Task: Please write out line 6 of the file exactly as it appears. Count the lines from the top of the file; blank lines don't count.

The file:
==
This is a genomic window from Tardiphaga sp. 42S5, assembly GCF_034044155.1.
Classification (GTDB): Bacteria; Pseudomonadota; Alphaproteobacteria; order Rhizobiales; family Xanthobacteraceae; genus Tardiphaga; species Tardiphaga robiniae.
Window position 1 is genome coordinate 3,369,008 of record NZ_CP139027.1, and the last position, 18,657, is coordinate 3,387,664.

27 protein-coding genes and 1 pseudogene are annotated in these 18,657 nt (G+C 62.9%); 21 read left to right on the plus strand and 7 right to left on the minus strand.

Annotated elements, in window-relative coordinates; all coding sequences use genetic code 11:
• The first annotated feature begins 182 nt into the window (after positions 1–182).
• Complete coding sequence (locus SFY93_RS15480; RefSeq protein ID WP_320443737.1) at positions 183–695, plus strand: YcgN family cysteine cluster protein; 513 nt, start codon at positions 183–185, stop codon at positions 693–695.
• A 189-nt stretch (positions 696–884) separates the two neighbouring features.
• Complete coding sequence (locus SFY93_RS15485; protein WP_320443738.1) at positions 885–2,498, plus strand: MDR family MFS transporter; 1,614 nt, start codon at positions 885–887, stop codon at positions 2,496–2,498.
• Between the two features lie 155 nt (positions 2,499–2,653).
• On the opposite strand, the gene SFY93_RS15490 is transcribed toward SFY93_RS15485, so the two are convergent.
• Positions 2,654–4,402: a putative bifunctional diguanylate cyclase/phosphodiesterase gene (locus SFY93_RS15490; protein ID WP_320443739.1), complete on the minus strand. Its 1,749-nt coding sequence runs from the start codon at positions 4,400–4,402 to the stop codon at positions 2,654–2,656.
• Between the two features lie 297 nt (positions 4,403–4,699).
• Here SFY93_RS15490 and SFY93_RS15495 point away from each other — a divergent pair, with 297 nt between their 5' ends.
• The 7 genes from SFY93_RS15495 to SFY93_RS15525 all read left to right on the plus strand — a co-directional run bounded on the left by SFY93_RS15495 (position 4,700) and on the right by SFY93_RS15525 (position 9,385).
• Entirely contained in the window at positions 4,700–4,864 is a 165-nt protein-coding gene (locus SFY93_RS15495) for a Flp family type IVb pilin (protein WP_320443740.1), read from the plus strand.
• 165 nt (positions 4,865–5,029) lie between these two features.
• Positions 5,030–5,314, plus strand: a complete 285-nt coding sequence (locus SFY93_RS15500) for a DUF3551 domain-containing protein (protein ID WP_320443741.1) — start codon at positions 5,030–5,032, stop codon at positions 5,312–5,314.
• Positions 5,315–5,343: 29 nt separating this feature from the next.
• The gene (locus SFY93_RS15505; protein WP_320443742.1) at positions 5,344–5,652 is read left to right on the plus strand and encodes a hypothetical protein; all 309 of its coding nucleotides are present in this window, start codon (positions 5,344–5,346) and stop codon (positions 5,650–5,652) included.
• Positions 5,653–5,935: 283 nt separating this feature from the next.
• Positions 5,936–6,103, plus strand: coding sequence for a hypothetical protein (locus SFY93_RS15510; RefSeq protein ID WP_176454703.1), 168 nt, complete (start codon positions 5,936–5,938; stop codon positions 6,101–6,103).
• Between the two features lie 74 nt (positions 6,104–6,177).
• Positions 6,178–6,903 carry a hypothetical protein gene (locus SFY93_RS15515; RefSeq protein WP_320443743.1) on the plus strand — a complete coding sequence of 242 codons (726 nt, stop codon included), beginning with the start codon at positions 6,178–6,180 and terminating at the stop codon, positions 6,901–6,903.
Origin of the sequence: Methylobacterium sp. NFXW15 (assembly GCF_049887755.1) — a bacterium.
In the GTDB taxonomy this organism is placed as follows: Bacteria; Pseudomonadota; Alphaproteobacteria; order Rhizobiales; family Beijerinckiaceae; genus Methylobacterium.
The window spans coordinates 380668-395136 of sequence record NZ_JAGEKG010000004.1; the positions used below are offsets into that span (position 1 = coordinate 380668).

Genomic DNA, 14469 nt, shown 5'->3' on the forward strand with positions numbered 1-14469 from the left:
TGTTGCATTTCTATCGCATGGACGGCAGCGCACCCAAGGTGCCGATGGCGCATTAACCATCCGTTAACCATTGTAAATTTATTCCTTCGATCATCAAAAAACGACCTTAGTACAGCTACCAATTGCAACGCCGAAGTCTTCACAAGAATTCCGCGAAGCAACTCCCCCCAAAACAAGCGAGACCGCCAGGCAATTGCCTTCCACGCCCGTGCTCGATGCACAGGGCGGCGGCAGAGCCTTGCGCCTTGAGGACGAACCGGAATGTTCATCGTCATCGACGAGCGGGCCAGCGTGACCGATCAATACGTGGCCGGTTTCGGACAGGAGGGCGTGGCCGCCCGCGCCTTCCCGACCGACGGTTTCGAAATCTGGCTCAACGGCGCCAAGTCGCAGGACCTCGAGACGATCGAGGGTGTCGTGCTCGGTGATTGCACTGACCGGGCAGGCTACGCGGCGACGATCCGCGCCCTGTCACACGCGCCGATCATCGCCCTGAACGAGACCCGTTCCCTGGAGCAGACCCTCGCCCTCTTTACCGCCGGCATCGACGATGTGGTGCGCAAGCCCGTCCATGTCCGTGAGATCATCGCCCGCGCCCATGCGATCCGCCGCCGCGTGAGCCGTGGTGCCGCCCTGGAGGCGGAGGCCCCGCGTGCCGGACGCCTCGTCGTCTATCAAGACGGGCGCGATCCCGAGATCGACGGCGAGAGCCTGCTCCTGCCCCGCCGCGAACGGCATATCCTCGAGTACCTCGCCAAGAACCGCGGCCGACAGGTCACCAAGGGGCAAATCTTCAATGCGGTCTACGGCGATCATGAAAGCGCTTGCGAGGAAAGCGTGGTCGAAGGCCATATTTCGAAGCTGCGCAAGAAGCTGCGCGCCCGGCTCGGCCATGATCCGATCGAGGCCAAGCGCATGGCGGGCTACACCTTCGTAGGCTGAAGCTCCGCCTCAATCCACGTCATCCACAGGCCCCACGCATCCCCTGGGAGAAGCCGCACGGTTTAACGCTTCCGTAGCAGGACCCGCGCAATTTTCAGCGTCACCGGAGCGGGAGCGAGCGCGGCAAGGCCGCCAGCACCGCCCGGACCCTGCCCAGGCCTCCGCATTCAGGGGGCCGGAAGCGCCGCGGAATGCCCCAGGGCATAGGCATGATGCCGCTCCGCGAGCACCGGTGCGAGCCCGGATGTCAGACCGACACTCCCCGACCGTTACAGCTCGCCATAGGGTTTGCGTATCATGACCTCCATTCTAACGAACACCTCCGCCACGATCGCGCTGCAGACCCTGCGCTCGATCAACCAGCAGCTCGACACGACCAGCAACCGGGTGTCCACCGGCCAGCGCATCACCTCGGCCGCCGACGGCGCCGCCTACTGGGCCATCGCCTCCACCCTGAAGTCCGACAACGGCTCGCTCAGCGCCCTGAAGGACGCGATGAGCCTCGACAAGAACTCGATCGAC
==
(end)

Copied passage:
• The first annotated feature begins 182 nt into the window (after positions 1–182).